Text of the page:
Today, for New Delhi, there is much more to Israel than just transactional strategic ties.
Khinvraj Jangid, Associate Professor & Director of Jindal Center for Israel Studies, Jindal School of International Affairs, O.P. Jindal Global University, Sonipat, Haryana, India.
Democracy is a rare reality when it comes to the countries of Asia and Africa. Only two multiparty parliamentarian democracies have done well in Asia – India and Israel – since World War II. Israel was established in 1948 and India became an independent nation in 1947. They have both completed 75 years of an extraordinary political journey as parliamentary democracies that have given freedom to the press and have a robust civil society comprising multireligious and ethnically diverse communities, besides being economically prosperous modern States. Their internal struggles are alike as well — between people with religious worldviews and those influenced by Western modernity and desire that the State and laws be rational, secular, and liberal.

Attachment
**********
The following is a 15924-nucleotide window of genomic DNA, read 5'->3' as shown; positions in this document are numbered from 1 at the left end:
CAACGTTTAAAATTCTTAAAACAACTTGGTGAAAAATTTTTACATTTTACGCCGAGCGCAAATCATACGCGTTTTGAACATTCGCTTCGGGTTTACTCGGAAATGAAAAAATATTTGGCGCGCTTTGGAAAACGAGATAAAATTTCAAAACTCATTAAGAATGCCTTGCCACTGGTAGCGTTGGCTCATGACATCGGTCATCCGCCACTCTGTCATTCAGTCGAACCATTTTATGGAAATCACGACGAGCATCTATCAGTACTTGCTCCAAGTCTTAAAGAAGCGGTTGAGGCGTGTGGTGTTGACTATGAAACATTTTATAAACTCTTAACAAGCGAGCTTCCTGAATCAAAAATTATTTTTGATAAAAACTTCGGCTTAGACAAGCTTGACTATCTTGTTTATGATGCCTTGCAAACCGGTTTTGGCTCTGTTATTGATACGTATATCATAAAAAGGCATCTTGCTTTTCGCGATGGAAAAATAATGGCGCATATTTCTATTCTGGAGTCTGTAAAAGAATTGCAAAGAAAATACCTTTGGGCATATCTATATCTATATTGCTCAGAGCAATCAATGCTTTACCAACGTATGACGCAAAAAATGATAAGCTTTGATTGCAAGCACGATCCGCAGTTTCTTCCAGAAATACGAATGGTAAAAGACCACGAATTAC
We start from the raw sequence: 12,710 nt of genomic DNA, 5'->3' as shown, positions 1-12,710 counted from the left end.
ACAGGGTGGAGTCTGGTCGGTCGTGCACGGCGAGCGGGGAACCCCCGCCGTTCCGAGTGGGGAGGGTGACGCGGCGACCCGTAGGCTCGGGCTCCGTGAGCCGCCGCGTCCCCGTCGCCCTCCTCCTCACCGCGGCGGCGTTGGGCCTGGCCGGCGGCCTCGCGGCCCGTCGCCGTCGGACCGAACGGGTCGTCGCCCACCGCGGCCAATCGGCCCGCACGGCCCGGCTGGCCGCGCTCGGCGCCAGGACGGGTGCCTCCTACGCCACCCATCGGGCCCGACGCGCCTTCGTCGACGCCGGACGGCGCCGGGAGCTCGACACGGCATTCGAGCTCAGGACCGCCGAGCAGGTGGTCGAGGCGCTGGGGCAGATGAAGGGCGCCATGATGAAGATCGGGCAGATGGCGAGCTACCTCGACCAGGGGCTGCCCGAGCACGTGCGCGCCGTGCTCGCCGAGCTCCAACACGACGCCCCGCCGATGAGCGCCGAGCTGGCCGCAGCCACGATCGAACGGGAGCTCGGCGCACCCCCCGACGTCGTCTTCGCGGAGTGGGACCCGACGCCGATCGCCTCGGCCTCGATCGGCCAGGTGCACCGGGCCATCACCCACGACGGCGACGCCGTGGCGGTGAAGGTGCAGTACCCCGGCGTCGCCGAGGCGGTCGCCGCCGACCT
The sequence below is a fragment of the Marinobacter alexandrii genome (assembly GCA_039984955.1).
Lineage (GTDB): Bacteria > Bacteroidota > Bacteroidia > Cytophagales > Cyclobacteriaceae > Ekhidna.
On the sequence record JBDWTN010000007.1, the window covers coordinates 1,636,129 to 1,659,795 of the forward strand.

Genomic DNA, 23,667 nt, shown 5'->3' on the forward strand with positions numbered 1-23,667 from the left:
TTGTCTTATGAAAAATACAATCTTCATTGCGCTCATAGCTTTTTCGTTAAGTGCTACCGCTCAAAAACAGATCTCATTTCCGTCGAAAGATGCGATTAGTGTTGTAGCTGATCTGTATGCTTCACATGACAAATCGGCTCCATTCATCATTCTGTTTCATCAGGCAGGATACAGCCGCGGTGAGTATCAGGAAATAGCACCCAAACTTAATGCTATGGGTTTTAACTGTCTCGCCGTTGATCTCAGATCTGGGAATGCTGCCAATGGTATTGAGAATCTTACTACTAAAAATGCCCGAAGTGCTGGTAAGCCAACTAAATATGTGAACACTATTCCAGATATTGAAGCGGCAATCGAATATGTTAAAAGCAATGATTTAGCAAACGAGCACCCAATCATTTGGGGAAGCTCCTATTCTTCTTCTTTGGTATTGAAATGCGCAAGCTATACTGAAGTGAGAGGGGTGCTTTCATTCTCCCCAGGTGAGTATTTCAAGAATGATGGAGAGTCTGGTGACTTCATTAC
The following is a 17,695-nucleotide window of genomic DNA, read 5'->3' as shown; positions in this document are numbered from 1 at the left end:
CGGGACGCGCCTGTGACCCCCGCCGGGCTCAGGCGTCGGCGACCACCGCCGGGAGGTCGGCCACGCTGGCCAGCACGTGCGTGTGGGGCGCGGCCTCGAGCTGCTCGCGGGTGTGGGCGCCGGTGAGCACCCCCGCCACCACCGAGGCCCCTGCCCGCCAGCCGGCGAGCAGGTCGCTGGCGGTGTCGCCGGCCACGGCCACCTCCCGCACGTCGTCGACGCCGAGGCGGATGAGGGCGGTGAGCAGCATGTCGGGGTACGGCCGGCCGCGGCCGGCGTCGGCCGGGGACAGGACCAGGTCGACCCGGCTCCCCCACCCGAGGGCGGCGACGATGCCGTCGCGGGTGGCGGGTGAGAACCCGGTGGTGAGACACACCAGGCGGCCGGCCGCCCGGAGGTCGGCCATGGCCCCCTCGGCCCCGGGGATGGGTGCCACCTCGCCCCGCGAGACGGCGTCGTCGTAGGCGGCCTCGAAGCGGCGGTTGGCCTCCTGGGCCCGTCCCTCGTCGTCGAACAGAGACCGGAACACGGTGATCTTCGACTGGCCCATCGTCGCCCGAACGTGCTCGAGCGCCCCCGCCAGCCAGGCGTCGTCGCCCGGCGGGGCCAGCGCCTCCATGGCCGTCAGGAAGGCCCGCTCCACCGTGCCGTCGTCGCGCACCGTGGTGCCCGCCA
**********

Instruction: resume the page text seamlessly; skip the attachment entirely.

Populist and majoritarian leaders emerged in both nations around the same decade—early 1990s—and now, they fear a weakening of democracy. Due to these and many more similarities, Israel can be seen as a sister democracy of India.
Many Indian leaders and intellectuals like Jayaprakash Narayan or JP, Ashok Mehta, Vinoba Bhave, Narayan Desai, Acharya Kripalani, and ML Sondhi were inspired by the fact that Israel was a democracy and adopted socialism. VD Savarkar and some Hindu nationalists admired that Israel declared itself a Jewish State. They were critical of Jawaharlal Nehru’s diplomatic boycott of Israel under pressure from the Arab States. Israeli leaders and intellectuals, including primary founder David Ben-Gurion, Moshe Sharett, Martin Buber, and Hermann Kallenbach, were deeply fond of India.
Published in: The Print
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